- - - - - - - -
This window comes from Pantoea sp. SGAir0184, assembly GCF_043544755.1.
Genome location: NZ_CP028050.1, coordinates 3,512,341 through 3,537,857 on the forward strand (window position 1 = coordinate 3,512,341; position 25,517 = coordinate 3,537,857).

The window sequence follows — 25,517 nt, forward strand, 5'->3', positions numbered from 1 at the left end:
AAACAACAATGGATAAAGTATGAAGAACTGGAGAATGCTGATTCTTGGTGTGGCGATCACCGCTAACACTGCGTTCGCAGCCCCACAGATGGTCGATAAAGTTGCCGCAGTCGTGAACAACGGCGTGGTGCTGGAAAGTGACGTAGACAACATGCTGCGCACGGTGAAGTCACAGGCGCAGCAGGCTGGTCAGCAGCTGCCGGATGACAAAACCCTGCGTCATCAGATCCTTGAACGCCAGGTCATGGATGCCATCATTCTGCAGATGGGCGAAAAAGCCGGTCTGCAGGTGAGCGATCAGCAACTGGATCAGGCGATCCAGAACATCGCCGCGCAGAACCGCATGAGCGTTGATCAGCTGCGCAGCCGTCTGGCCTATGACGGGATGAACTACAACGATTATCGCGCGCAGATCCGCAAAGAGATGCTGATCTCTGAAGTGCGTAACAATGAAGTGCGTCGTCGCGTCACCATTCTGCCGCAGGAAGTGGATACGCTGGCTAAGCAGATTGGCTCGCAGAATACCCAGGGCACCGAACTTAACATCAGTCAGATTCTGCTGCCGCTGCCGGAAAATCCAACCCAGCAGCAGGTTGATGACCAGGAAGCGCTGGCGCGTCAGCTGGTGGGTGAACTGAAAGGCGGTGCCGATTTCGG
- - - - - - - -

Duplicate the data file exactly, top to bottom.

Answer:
This window comes from Pantoea sp. SGAir0184, assembly GCF_043544755.1.
Genome location: NZ_CP028050.1, coordinates 3,512,341 through 3,537,857 on the forward strand (window position 1 = coordinate 3,512,341; position 25,517 = coordinate 3,537,857).

The window sequence follows — 25,517 nt, forward strand, 5'->3', positions numbered from 1 at the left end:
AAACAACAATGGATAAAGTATGAAGAACTGGAGAATGCTGATTCTTGGTGTGGCGATCACCGCTAACACTGCGTTCGCAGCCCCACAGATGGTCGATAAAGTTGCCGCAGTCGTGAACAACGGCGTGGTGCTGGAAAGTGACGTAGACAACATGCTGCGCACGGTGAAGTCACAGGCGCAGCAGGCTGGTCAGCAGCTGCCGGATGACAAAACCCTGCGTCATCAGATCCTTGAACGCCAGGTCATGGATGCCATCATTCTGCAGATGGGCGAAAAAGCCGGTCTGCAGGTGAGCGATCAGCAACTGGATCAGGCGATCCAGAACATCGCCGCGCAGAACCGCATGAGCGTTGATCAGCTGCGCAGCCGTCTGGCCTATGACGGGATGAACTACAACGATTATCGCGCGCAGATCCGCAAAGAGATGCTGATCTCTGAAGTGCGTAACAATGAAGTGCGTCGTCGCGTCACCATTCTGCCGCAGGAAGTGGATACGCTGGCTAAGCAGATTGGCTCGCAGAATACCCAGGGCACCGAACTTAACATCAGTCAGATTCTGCTGCCGCTGCCGGAAAATCCAACCCAGCAGCAGGTTGATGACCAGGAAGCGCTGGCGCGTCAGCTGGTGGGTGAACTGAAAGGCGGTGCCGATTTCGG